Last week, the U.S. Chamber of Commerce announced its support of our effort. In a statement accompanying the endorsement, Margaret Spellings, former U.S. Secretary of Education and now a senior counselor to the Chamber, wrote:
"NCTQ's effort to shine a light on the best practices around the country -- and to use those best practices to help other programs improve, is exactly the approach we need to ensure that future teachers are getting exactly the training they need to be successful leaders in the classroom."
But that's not all. Last week we also received word that Mark Murphy, Delaware's Secretary of Education, and Michael Williams, Texas Commissioner of Education, also endorsed the Review. And the new Florida Commissioner of Education, Dr. Tony Bennett, "re-upped" his endorsement, having done so previously as Indiana's state chief. That brings us up to 20 current and former state school chiefs in support of our effort to bring transparency to the programs preparing tomorrow's teachers.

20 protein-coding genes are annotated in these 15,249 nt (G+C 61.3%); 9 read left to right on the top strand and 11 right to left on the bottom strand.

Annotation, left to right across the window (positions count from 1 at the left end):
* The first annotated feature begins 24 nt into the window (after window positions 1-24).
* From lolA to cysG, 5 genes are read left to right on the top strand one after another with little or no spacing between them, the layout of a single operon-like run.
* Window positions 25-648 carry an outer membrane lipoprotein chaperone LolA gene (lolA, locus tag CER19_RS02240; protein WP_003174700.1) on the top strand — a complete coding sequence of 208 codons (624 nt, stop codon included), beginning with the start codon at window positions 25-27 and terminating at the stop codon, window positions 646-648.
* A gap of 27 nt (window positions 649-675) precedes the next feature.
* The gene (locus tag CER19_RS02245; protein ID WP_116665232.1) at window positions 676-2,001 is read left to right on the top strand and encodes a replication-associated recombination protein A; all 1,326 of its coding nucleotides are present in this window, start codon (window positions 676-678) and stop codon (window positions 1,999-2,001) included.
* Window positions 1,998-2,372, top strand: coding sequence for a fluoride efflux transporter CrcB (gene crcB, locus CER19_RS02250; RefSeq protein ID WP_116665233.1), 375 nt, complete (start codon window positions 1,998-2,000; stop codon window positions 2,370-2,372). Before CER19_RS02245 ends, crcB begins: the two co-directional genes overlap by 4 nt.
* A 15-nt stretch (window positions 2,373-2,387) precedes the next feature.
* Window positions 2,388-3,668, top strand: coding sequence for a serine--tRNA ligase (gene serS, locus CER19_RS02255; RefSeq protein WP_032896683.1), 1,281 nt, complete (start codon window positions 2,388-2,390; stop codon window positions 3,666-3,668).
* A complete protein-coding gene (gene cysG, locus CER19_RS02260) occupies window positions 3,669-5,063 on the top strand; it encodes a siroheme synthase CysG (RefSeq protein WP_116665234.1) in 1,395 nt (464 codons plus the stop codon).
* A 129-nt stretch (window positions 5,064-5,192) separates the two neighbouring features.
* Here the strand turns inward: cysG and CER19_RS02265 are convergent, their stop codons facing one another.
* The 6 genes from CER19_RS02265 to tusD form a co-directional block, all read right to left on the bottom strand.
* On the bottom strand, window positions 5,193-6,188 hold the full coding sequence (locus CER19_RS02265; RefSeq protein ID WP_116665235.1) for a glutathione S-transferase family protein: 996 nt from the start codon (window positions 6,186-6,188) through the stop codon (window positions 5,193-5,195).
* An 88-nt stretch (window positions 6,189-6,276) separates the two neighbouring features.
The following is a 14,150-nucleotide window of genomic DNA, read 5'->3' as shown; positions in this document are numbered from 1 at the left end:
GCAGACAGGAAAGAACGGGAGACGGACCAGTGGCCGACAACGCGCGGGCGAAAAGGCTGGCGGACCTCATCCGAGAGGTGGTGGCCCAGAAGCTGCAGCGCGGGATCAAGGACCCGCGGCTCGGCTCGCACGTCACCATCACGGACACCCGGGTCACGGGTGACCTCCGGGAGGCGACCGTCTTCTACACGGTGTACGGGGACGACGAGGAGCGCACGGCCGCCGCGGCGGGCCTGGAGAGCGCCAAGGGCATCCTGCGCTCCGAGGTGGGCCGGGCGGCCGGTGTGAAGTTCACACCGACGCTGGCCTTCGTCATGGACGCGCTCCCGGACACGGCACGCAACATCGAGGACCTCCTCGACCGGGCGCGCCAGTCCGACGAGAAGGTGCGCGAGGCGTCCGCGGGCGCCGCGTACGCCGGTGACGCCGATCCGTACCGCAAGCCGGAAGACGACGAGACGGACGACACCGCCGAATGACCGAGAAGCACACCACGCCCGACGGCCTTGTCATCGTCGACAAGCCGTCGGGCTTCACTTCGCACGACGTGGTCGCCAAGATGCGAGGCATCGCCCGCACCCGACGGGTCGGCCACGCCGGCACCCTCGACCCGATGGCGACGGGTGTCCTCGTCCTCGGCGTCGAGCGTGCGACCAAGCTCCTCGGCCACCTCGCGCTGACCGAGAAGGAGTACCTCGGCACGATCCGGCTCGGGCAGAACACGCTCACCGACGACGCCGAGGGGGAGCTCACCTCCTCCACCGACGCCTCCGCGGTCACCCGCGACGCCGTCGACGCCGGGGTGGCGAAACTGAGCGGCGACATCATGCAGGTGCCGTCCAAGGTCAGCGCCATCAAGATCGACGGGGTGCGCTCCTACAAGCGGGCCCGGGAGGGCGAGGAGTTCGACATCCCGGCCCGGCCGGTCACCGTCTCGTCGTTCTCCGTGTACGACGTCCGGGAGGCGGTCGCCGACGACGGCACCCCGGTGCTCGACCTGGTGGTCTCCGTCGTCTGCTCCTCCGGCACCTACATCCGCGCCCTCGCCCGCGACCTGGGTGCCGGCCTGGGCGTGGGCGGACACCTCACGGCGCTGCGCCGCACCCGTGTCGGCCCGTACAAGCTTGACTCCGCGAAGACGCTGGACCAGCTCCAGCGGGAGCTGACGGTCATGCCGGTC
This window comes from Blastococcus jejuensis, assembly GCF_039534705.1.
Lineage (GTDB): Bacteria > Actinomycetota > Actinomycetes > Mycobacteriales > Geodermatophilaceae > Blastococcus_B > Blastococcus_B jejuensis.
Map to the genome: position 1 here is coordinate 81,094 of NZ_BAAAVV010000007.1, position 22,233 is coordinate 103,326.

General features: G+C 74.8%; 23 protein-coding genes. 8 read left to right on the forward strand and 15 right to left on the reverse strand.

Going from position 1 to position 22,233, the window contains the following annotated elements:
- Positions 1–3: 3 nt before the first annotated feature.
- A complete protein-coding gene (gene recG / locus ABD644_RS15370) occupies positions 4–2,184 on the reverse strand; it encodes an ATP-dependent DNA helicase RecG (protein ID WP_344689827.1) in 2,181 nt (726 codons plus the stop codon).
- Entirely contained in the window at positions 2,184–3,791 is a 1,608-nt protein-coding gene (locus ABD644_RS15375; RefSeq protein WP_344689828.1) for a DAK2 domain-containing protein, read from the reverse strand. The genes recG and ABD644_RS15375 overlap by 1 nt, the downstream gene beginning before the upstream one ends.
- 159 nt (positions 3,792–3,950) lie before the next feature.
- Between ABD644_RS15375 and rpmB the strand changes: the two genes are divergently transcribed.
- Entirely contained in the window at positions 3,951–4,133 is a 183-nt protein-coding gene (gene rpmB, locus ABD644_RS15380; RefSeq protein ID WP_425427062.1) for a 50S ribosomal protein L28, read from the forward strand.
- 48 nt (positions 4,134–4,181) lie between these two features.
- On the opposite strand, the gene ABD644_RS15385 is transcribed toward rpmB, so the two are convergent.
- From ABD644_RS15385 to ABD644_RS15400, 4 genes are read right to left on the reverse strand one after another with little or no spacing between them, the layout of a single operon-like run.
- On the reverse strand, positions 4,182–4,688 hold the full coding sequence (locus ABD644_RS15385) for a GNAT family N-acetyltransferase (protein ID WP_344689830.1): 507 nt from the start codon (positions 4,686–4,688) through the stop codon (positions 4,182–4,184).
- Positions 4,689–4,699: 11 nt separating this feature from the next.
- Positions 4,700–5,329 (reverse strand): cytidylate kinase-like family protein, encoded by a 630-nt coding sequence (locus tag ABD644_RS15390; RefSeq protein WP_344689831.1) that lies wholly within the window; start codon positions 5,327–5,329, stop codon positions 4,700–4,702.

More of the main customers of teacher prep, the district superintendents who hire their graduates, have also come on board:
Thomas Ahart, Des Moines Public Schools
Dr. Jim Browder, Anchorage Public Schools
MaryEllen Elia, Hillsborough County Public Schools
Dr. Bernadeia Johnson, Minneapolis Public Schools
Mr. Dwight D. Jones, Clark County School District
William Kowba, San Diego Unified School District
Dr. Linda Lane, Pittsburgh Public Schools
Mary Ronan, Cincinnati Public Schools
Dr. Anthony Smith, Oakland Unified School District
All told, we now have 82 district superintendents endorsing the project.
Two nonprofit organizations working to improve public education recently joined 64 others across the country who have endorsed the Review:
Children's Education Alliance of Missouri
Better Education for Kids (New Jersey)
With the release of the Yearbook tomorrow and the Review in a few months, policymakers and the public will have a wealth of information about the institutions that train most of the new teachers in the country and the policies that regulate them. There are definitely some good things happening, but there's also a lot of work to do. And now that teachers are increasingly being held accountable for how much their children learn, it's become even more urgent to equip them to be classroom ready from day one. Here's hoping that 2013 turns out to be the year of teacher prep.